Exponential on Real Numbers is Group Isomorphism

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Theorem

Let $\struct {\R, +}$ be the additive group of real numbers.

Let $\struct {\R_{> 0}, \times}$ be the multiplicative group of positive real numbers.


Let $\exp: \struct {\R, +} \to \struct {\R_{> 0}, \times}$ be the mapping:

$x \mapsto \map \exp x$

where $\exp$ is the exponential function.


Then $\exp$ is a group isomorphism.


Proof 1

From Exponential of Sum we have:

$\forall x, y \in \R: \map \exp {x + y} = \exp x \cdot \exp y$

That is, $\exp$ is a group homomorphism.

Then we have that Exponential is Strictly Increasing.

From Strictly Monotone Real Function is Bijective, it follows that $\exp$ is a bijection.

So $\exp$ is a bijective group homomorphism, and so a group isomorphism.

$\blacksquare$


Proof 2

From Real Numbers under Addition form Abelian Group, $\struct {\R, +}$ is a group.

From Strictly Positive Real Numbers under Multiplication form Uncountable Abelian Group, $\struct {\R_{> 0}, \times}$ is a group.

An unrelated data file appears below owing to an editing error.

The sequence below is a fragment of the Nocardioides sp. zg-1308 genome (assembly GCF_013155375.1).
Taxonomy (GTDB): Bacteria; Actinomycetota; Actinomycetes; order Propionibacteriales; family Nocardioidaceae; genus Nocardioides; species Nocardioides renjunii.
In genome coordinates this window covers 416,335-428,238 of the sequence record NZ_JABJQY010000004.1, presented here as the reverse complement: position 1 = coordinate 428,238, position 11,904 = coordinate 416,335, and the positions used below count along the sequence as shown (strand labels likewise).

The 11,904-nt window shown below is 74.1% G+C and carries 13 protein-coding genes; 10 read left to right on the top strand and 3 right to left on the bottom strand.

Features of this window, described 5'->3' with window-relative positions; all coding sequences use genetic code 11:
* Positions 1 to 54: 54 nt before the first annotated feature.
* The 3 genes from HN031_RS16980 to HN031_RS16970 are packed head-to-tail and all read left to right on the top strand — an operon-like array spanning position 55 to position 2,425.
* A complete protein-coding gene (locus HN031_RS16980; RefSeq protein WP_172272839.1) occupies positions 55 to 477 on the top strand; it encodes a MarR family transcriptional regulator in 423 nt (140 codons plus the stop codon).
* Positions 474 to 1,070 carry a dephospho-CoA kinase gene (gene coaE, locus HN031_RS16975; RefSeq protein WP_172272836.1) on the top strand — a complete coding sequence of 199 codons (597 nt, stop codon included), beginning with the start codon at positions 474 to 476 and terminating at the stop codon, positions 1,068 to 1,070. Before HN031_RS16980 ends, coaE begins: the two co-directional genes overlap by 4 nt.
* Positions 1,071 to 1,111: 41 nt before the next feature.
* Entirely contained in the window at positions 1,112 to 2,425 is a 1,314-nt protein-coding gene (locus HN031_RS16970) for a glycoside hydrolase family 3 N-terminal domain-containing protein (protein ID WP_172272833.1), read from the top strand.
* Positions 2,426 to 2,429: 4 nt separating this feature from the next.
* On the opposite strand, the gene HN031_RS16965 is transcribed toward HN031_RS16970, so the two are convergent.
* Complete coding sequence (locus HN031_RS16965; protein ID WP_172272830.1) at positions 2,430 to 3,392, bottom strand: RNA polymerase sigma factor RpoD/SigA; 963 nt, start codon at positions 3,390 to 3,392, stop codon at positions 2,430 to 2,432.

We have that for all $y \in R_{> 0}$ there exists $x = \map \ln y \in R$ which satisfies $\map \exp x = y$.


Thus $\exp$ is a surjection.

Then from Exponential on Real Numbers is Injection:

$\exp$ is an injection.

Therefore, $\exp$ is a bijection.

Let $x, y \in R$.

From Exponential of Sum:

$\map \exp {x + y} = \map \exp x \, \map \exp y$


So $\exp$ is a homomorphism and a bijection.

It follows by definition that $\exp: \struct {\R, +} \to \struct {\R_{> 0}, \times}$ is an isomorphism.

$\blacksquare$


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